1 | Wallowa-Whitman National Forest

Our Forests

Find A Forest

Wallowa-Whitman National Forest

The Wallowa -Whitman National Forest, in Idaho, Oregon and Washington, contains 2.3 million acres ranging in elevation from 875 feet in Hells Canyon, to 9845 feet in the Eagle Cap Wilderness.

These forests are managed as sustainable ecosystems providing clean water, wildlife habitat and valuable forest products. And, for things to do and places to be, the Wallowa-Whitman is the setting for a variety of year-round recreational activities.

The Forest ranges from the Blue Mountains and rugged Wallowa Mountains down to the spectacular canyon country of the Snake River on the Idaho border, including Hells Canyon National Recreation Area -- a mecca of hiking and river floating.

In fact, the entire forest offers plenty to do for thrill seekers, hikers, bikers, off-highway vehicle riders and other recreationalists. The forest offers an array of options, lined out in a text-only chart and an interactive map. Off highway vehicle riders, please check forest regulations before hitting the trails. Skiers, try your skills at Ski Anthony Lakes, a downhill ski resort on the forest.

The Wallowa NF was created in 1908 from the combination of seven Forest Reserves, and the Whitman NF was created in 1908 by combining three Forest Reserves. The Wallowa and Whitman National Forests have been managed together since 1954.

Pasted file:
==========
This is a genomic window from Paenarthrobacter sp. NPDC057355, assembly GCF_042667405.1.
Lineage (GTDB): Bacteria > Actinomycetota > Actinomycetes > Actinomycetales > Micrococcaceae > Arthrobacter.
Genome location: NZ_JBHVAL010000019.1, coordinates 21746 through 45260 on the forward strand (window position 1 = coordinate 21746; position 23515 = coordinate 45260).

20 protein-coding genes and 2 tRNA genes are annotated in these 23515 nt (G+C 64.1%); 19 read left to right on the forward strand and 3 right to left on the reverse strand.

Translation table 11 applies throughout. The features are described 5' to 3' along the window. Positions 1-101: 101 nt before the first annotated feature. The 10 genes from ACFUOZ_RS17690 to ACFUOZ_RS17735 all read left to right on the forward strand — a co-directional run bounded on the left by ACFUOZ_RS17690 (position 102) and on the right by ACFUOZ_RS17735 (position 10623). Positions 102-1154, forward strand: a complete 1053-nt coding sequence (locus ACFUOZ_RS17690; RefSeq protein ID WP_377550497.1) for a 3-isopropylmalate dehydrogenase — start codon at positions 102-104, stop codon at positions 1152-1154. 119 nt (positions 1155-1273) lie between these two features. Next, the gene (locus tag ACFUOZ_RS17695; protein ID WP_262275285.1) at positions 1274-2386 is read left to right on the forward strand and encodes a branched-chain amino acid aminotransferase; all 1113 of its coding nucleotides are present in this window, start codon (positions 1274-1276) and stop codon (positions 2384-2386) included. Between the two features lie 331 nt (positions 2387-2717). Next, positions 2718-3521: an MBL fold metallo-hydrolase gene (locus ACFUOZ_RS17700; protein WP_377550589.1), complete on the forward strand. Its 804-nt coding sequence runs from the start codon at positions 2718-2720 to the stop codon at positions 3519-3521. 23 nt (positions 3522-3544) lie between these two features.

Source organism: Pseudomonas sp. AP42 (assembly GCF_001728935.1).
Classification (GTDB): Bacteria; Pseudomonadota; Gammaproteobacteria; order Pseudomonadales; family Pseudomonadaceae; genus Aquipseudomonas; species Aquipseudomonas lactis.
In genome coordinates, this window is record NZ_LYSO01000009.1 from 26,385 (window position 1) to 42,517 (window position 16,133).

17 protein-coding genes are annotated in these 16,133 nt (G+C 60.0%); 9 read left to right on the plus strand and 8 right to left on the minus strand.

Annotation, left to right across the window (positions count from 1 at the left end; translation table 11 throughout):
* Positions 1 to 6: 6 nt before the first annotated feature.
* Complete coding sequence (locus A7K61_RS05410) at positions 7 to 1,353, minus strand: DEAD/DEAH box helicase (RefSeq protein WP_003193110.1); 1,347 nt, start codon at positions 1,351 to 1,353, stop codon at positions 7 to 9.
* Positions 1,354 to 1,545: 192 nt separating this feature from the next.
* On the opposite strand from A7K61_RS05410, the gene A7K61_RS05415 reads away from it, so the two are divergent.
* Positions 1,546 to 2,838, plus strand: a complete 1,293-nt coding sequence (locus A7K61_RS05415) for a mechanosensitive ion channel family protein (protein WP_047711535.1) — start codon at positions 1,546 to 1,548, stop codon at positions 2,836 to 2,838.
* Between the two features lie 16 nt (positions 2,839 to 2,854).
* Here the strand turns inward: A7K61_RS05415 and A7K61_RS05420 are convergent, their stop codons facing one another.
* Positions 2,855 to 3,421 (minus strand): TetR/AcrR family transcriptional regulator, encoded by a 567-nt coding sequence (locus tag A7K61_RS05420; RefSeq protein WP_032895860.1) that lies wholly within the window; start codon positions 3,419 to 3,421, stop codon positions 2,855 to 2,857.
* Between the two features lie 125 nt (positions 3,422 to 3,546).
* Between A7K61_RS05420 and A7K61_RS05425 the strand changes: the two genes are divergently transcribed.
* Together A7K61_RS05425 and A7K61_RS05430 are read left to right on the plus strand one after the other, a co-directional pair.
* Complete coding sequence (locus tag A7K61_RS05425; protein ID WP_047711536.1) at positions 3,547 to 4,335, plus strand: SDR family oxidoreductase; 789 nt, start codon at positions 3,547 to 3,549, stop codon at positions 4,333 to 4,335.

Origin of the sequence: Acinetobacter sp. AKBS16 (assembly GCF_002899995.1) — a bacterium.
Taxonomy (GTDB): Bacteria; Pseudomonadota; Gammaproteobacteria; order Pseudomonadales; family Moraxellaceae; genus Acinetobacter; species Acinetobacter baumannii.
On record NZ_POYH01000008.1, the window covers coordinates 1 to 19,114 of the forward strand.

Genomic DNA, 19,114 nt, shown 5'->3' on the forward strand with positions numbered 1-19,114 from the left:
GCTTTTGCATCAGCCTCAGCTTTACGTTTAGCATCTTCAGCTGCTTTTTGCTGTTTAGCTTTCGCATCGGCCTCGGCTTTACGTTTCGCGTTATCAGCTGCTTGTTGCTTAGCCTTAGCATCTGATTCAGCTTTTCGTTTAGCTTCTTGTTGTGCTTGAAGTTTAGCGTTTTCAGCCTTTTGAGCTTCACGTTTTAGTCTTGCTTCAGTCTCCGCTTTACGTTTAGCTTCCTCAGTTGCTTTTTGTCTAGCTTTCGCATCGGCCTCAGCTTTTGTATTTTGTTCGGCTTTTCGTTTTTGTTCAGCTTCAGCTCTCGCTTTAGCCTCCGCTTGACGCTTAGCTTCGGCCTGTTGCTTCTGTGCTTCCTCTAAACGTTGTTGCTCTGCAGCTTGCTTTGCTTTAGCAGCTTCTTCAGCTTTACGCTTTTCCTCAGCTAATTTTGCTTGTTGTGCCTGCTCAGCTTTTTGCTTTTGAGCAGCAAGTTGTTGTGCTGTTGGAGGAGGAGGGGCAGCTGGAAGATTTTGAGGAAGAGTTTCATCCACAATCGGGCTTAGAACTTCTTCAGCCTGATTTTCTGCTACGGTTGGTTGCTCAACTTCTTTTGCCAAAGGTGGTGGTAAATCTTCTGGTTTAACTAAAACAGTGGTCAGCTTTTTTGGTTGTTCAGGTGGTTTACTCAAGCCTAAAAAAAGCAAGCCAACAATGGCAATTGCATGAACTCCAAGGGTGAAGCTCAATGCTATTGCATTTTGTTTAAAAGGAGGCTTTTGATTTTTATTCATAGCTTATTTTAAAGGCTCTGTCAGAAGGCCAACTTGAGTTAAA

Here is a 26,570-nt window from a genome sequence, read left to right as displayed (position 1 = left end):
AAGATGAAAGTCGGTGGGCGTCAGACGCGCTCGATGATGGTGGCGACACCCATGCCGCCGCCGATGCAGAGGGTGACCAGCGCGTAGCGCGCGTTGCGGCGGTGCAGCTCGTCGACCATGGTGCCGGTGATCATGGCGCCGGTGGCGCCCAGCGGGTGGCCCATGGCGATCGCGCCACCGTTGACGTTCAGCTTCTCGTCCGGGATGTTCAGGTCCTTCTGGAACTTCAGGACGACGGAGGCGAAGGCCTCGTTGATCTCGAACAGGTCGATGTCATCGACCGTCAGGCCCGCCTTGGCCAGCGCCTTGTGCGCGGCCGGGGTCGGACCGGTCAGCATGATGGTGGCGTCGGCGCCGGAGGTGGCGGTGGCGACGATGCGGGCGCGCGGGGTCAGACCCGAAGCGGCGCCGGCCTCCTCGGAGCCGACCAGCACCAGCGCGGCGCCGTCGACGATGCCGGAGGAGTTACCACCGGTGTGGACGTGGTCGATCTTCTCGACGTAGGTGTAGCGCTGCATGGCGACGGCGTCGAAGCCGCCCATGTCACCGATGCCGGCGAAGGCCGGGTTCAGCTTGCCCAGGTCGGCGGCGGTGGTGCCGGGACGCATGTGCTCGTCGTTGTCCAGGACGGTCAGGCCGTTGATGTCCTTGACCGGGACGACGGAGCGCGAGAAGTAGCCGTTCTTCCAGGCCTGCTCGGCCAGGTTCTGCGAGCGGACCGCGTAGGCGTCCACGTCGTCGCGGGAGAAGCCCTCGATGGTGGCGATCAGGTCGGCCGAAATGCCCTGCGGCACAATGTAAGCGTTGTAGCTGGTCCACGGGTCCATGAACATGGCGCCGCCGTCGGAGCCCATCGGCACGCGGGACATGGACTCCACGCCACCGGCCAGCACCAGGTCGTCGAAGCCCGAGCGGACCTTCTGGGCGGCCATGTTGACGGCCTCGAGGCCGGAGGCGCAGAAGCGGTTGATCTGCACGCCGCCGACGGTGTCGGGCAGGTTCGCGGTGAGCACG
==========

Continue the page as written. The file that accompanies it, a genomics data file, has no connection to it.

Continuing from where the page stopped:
Nearest Large Urban Area:

Boise, ID

Notes & Conditions:

Research campground locations and amenities at the U.S. National Forest Campground Directory. The Web site is full of pictures and detailed descriptions to help you plan your next trip.

If you want to experience a guided recreation trip in a National Forest, visit Adventure Vacation to learn about whitewater rafting, canoeing, kayaking, horseback riding, camping, hiking and fishing trips.

Permits, Passes and Fees:

A Northwest Forest Pass is required if you are parking at or within a quarter mile of many Wallowa-Whitman National Forest trailheads. It is also valid in any national forest in Washington or Oregon and in the North Cascades National Park. The cost is $30 for an annual pass and $5 for a day pass. The money goes directly towards trail and trailhead maintenance. They can be purchased at any Forest Service office and at many local vendors.

Sno-Park Permit: The state of Oregon requires Sno-Park permits during winter in certain mountain recreation areas. Proceeds keep Oregon's winter recreation areas accessible. Permits are available at Department of Motor Vehicles offices, local ski shops and area lift ticket offices. There are two types of Sno-Park permits available; one is a season access to all Sno-Parks in Oregon and the other is a day pass to any Sno-Park


Visit the U.S. Forest Service Map Directory to see what maps are available for this Forest and others you may want to visit.